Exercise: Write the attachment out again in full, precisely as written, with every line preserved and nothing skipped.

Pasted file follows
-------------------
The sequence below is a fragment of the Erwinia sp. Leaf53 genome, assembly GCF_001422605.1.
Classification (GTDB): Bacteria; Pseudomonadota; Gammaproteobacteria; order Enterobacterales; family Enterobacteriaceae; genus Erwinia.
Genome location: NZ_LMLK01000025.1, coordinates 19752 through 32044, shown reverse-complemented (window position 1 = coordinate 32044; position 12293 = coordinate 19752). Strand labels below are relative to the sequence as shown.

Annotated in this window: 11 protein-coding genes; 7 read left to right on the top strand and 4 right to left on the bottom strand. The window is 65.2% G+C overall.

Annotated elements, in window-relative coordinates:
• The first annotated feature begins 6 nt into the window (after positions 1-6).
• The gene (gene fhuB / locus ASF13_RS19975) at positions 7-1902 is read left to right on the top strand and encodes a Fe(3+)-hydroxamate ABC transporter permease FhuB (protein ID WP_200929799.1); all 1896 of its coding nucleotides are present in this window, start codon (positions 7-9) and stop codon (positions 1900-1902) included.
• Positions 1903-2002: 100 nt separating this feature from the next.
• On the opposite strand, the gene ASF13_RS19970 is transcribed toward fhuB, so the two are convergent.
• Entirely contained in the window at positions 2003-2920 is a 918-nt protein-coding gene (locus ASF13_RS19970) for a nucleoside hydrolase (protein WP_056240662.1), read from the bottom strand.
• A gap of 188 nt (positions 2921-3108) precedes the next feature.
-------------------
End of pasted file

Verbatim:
The sequence below is a fragment of the Erwinia sp. Leaf53 genome, assembly GCF_001422605.1.
Classification (GTDB): Bacteria; Pseudomonadota; Gammaproteobacteria; order Enterobacterales; family Enterobacteriaceae; genus Erwinia.
Genome location: NZ_LMLK01000025.1, coordinates 19752 through 32044, shown reverse-complemented (window position 1 = coordinate 32044; position 12293 = coordinate 19752). Strand labels below are relative to the sequence as shown.

Annotated in this window: 11 protein-coding genes; 7 read left to right on the top strand and 4 right to left on the bottom strand. The window is 65.2% G+C overall.

Annotated elements, in window-relative coordinates:
• The first annotated feature begins 6 nt into the window (after positions 1-6).
• The gene (gene fhuB / locus ASF13_RS19975) at positions 7-1902 is read left to right on the top strand and encodes a Fe(3+)-hydroxamate ABC transporter permease FhuB (protein ID WP_200929799.1); all 1896 of its coding nucleotides are present in this window, start codon (positions 7-9) and stop codon (positions 1900-1902) included.
• Positions 1903-2002: 100 nt separating this feature from the next.
• On the opposite strand, the gene ASF13_RS19970 is transcribed toward fhuB, so the two are convergent.
• Entirely contained in the window at positions 2003-2920 is a 918-nt protein-coding gene (locus ASF13_RS19970) for a nucleoside hydrolase (protein WP_056240662.1), read from the bottom strand.
• A gap of 188 nt (positions 2921-3108) precedes the next feature.